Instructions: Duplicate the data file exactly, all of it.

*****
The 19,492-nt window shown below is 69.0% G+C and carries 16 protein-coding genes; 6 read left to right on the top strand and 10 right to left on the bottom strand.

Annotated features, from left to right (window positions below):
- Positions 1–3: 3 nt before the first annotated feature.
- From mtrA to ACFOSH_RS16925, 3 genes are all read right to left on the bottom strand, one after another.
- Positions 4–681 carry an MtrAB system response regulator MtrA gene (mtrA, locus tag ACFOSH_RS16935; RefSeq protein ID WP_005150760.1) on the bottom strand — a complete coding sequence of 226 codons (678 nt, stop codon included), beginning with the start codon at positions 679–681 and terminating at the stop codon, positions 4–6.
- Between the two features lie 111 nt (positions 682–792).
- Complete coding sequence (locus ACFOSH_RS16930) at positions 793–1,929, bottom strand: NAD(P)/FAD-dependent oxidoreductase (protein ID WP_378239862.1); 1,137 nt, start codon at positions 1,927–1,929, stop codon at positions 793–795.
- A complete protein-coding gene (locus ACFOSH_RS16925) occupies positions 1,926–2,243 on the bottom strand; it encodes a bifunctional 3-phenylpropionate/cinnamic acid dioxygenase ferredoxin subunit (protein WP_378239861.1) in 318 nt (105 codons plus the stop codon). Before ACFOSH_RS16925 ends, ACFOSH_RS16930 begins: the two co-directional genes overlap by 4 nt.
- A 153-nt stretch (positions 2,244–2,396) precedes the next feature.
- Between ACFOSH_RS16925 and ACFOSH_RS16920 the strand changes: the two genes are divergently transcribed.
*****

The 19,492-nt window shown below is 69.0% G+C and carries 16 protein-coding genes; 6 read left to right on the top strand and 10 right to left on the bottom strand.

Annotated features, from left to right (window positions below):
- Positions 1–3: 3 nt before the first annotated feature.
- From mtrA to ACFOSH_RS16925, 3 genes are all read right to left on the bottom strand, one after another.
- Positions 4–681 carry an MtrAB system response regulator MtrA gene (mtrA, locus tag ACFOSH_RS16935; RefSeq protein ID WP_005150760.1) on the bottom strand — a complete coding sequence of 226 codons (678 nt, stop codon included), beginning with the start codon at positions 679–681 and terminating at the stop codon, positions 4–6.
- Between the two features lie 111 nt (positions 682–792).
- Complete coding sequence (locus ACFOSH_RS16930) at positions 793–1,929, bottom strand: NAD(P)/FAD-dependent oxidoreductase (protein ID WP_378239862.1); 1,137 nt, start codon at positions 1,927–1,929, stop codon at positions 793–795.
- A complete protein-coding gene (locus ACFOSH_RS16925) occupies positions 1,926–2,243 on the bottom strand; it encodes a bifunctional 3-phenylpropionate/cinnamic acid dioxygenase ferredoxin subunit (protein WP_378239861.1) in 318 nt (105 codons plus the stop codon). Before ACFOSH_RS16925 ends, ACFOSH_RS16930 begins: the two co-directional genes overlap by 4 nt.
- A 153-nt stretch (positions 2,244–2,396) precedes the next feature.
- Between ACFOSH_RS16925 and ACFOSH_RS16920 the strand changes: the two genes are divergently transcribed.